For those who live in windy areas, consider tying your panel to your chicken coop. We recommend using hangers and brackets, so you can adjust the angle easier. However, if you have a mobile chicken coop, using a portable frame might be your best bet. This will help you gain more mobility. Regardless, either of these options will keep your panel very secure and protected.
Then, you’ll also need to connect a charge controller in the middle of the panel and the battery, so a few volts can enter the battery. Remember to not overcharge your battery, as that can lead to it exploding and possibly harming you and your chickens in the process.
Keep in mind to leave your battery in a water-resistant container (better yet, water proof) so it can be sheltered from bad weather.
When setting up your solar panel, you will have two choices on which circuit to power your coop’s light or fan: AC or DC. We’re not talking about the band here 😉
DC (direct current) has an easier set-up. According to Hobby Farms, you can run a wire from the battery to the device then return back to the battery to create a constant loop circuit. Since DC won’t lose power as it visits the inverter, it will take far less power to run which can be a huge benefit if that’s something you’re looking for.
It also lets the light stay on longer without relying on the battery even if the weather is a bit gloomy. Most can even install a timer to turn off the light, fan, or battery if you need that.
As for AC (alternating current), it is a bit more complicated but it is best for someone who is transitioning from a basic power source to a solar power panel.
For AC, we recommend using the standard AC configuration as it only needs a power inverter to change the DC power to the AC power.
The main disadvantage to using AC and an inverter is that it can cause a huge amount of power loss. It will use up your power even if it is not on with an inverter. Most lose 25% of the DC power when it transitions to AC, which is why we highly recommend using an inverter with a 90% or more efficiency rating.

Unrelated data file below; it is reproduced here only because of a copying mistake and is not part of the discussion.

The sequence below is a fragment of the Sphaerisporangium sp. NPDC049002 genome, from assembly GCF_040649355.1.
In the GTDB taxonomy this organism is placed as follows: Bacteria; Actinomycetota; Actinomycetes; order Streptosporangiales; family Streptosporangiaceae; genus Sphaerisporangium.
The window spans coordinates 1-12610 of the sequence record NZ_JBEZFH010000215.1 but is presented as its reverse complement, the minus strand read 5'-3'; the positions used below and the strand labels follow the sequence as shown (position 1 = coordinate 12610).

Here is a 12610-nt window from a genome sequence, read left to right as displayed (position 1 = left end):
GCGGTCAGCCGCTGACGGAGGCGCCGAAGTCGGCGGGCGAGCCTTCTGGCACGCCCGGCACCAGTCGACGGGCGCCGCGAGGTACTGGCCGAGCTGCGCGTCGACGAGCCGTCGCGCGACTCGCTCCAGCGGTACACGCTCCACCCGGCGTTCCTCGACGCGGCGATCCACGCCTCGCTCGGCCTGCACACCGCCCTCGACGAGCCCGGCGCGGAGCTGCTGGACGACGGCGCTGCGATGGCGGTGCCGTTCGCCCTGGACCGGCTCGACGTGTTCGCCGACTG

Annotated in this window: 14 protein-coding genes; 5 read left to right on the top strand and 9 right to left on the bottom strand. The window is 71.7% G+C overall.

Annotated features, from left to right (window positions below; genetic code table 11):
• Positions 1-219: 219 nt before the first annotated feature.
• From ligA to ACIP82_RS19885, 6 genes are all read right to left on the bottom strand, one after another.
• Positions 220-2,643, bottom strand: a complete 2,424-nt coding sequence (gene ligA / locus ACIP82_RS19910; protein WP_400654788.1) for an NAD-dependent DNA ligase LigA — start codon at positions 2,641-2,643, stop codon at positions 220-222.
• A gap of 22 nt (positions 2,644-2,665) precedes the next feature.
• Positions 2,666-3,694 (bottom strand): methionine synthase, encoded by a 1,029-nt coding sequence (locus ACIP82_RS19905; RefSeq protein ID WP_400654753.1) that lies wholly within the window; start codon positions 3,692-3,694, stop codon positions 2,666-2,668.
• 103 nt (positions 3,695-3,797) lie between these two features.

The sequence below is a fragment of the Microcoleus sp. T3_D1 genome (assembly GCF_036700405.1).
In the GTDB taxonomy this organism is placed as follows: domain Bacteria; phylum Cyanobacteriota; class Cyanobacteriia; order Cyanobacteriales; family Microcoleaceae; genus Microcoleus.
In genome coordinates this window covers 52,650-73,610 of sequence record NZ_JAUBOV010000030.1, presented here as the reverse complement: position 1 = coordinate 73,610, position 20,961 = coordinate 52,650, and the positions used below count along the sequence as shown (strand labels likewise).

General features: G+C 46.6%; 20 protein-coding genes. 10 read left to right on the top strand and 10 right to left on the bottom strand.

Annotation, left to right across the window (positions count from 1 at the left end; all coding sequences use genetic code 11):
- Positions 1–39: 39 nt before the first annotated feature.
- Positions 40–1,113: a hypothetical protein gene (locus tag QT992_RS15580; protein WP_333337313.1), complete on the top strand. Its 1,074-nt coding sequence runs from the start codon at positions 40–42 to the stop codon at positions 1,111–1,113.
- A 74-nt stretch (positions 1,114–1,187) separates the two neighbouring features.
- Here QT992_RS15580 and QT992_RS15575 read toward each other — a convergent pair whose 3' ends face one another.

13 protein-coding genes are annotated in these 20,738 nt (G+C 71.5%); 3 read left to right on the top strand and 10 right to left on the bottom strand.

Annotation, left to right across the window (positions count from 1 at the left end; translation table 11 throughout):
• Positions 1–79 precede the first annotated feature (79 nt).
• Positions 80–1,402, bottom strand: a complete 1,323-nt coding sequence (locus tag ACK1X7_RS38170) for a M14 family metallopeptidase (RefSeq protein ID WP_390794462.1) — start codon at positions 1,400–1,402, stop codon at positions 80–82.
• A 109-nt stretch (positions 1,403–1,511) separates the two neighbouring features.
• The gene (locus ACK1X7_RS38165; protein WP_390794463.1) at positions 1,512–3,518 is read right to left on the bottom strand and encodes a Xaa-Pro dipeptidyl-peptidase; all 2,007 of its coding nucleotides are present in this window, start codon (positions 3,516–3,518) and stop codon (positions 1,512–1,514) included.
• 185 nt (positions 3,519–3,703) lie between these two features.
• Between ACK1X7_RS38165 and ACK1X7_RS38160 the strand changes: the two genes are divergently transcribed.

Finding a solar panel can be difficult, so we’ve found some popular choices that are affordable and efficient off of Amazon for you!
Price: Around $50
Qualities: Can adjust brightness, run for up to ten hours, and is portable.
Price: Around $60
Qualities: has 3 color temperature modes, two lamps, has a light-sensing mode, and is waterproof.
Price: Around $50
Qualities: can scare off predators easily, lights can be seen over 3,000 feet away, and it can run for 12 hours.
Price: Under $40
Qualities: has sensor-triggered lights, four different lighting moods, 80 LEDs, and is extremely durable.
Make Your Own Solar Panel System
If you feeling creative and want to not only learn more about solar power but make your own solar power system, we provided a few programs below. Some of these systems can power a much larger area as well, like a garage or help cut back on your home energy costs as well.
Backyard Revolution – Offers a DIY solar powered source that takes up only 4sf of space. Clear step by step directions included.
Portable Solar Energy System – Another system that is user friendly and reasonably priced.
Below is a video of how a solar panel can be made:
Finding a solar panel can be a difficult journey, but if you find the right one, it can last you for years. A large investment in high-quality solar panels can pay off in the long run. Remember to do your research and plan well when purchasing!
We hope you find the perfect solar panel for you and your chickens! Thanks for stopping by and happy ‘Chickening.’